It is my opinion that this really doesn’t prove anything regarding how our tax rates influences economic growth in our state.

  4. Deb Geelsdottir 2015-09-10 21:06

    There is so much more to a good business climate than a lousy, regressive tax system. It sure seems like the Republican/Koch government in SD doesn’t comprehend that.

    For better jobs, better pay, better conditions and a better life —- vote Democratic!

  5. caheidelberger Post author | 2015-09-10 21:55

    Outsourcing—I was surprised, Rohr, by the fact that we weren’t losing this center to the Philippines or elsewhere overseas. I’ve heard people talk about perhaps promoting South Dakota as a middle ground for call center work—not as expensive as other states, but with none of the hassle of dealing with foreign laws and language barriers. But here we are losing jobs to Indiana and to a fellow G-8 country.

    Nate, you’re right, no major proof in this event, but certainly a case study worth dissecting so we know exactly what factors overcame tax considerations and by how much.

  6. caheidelberger Post author | 2015-09-10 21:56

    You know, JeniW, I wonder if the Governor got a chance to jawbone these guys, or if Wyndham even bothered to check whether GOED could make some sugar available to keep them here.

  7. Nate K 2015-09-10 22:00

    That would be an interesting study.

  8. jerry 2015-09-10 22:23

    Maybe it was just the opposite, maybe the cabal tried to put the squeeze on Wyndham with an offer they could not refuse, but they did anyway. With the corrupt politics in Pierre, noting surprises me about them anymore. Where was Joop during the negotiations? St. John is about a four canner of Heineken from Dutchman country.

  9. barry freed 2015-09-11 07:30

    According to your citation, a new call center in Illinois is 8.6% compared to SD’s old call center’s 8.2.
    Are their corporate taxes deductible from their Federal tax burden?

  10. Craig 2015-09-11 13:25

    If Wyndham was investing heavily in Indianapolis there is good reason. If our tax advantages were really so attractive, those investment dollars would have went here instead, but many companies find that attracting the best talent is often more difficult in a low population, slow-growth state like South Dakota where our two major exports are corn and college graduates.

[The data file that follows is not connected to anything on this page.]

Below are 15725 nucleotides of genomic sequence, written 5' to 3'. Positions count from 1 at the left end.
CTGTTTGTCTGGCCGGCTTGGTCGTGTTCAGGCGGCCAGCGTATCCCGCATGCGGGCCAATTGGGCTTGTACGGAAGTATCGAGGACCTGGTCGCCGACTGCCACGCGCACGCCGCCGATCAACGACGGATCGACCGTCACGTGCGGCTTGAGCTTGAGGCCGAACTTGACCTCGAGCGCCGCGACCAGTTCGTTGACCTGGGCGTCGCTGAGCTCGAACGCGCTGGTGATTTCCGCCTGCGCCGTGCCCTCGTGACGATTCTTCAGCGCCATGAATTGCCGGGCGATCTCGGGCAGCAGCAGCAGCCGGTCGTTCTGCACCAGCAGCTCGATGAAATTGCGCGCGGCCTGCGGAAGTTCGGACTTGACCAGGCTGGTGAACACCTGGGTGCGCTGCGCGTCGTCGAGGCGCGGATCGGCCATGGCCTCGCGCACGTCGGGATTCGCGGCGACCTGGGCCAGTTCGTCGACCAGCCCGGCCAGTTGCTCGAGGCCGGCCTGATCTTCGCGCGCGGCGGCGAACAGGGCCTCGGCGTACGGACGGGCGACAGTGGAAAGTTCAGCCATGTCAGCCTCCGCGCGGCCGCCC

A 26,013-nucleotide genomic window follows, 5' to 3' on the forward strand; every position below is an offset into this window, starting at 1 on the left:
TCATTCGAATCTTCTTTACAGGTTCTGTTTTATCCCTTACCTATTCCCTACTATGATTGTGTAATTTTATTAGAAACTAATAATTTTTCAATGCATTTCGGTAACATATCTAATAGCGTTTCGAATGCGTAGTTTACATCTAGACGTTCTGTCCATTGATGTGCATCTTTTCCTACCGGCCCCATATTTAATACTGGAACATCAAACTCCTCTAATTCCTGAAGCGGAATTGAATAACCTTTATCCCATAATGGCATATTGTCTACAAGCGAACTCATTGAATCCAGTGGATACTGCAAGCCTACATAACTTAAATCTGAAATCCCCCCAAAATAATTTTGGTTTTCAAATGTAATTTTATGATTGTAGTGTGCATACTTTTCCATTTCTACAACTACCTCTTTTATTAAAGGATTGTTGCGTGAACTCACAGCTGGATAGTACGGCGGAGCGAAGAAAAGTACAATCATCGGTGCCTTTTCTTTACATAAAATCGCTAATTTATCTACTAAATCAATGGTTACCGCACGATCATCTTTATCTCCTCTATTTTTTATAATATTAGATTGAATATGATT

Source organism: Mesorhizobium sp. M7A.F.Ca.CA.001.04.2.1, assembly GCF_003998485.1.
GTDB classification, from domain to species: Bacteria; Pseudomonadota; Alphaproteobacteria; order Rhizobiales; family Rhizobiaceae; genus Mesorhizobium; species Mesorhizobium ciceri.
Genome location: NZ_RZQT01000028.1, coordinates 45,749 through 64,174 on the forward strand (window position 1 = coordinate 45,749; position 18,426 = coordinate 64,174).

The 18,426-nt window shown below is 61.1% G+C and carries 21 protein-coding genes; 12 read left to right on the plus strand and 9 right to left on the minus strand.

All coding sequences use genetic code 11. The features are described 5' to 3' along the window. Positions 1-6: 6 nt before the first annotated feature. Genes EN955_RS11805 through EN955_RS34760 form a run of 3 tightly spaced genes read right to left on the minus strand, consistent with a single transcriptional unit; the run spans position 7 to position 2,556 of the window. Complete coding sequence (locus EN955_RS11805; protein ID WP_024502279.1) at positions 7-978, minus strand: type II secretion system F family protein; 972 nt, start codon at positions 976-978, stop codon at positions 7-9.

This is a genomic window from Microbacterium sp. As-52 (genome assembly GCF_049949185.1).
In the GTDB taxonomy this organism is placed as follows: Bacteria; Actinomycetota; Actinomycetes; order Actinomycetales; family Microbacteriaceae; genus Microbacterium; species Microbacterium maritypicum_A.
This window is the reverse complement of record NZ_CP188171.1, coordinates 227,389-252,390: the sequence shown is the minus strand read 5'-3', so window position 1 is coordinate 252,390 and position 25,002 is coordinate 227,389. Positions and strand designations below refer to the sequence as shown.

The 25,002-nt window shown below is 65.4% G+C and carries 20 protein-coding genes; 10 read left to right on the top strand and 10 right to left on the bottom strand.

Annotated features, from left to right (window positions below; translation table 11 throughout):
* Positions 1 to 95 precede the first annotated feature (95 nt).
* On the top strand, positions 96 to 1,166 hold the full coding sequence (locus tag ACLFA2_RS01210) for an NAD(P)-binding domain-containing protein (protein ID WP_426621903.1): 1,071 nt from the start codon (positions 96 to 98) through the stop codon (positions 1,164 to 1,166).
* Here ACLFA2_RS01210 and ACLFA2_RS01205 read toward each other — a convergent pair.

This is just like Capital One pulling out of Sioux Falls – it shows that even when you can find and retain employees at bargain wages and even when your tax climate is extremely attractive it may not be enough. You might be able to find people to staff the phones in many locations, but if you want to find quality management teams and support personnel you might find it a challenge to find them in SD because many of those people realize they can be paid 30% more simply by moving a few hundred miles to the East.

    If anything this just tells me that the state needs to get out of the business of offering financial incentives for companies to relocate or expand here – because at the end of the day it appears other factors are much more important.

  11. jerry 2015-09-11 14:28

    Hello Daugaard, here is what will bring jobs jobs jobs to South Dakota and have all of those positions remain. Solar energy along with wind energy. The product that will be getting Greece out of the hole is not just tossing moolah at the problem, it is addressing the problem. The big problem solver is renewable energy, you can do it slim. You can make it happen and it need not be a corrupt system for you and your cabal to cash in on.

  12. Porter Lansing 2015-09-11 14:44

    If you’re shopping for an item and you’ve 5 choices of price for similar products, do you buy the cheapest one?

  13. Peter 2016-11-20 14:11

    I worked here as a teen. Memory lane thyme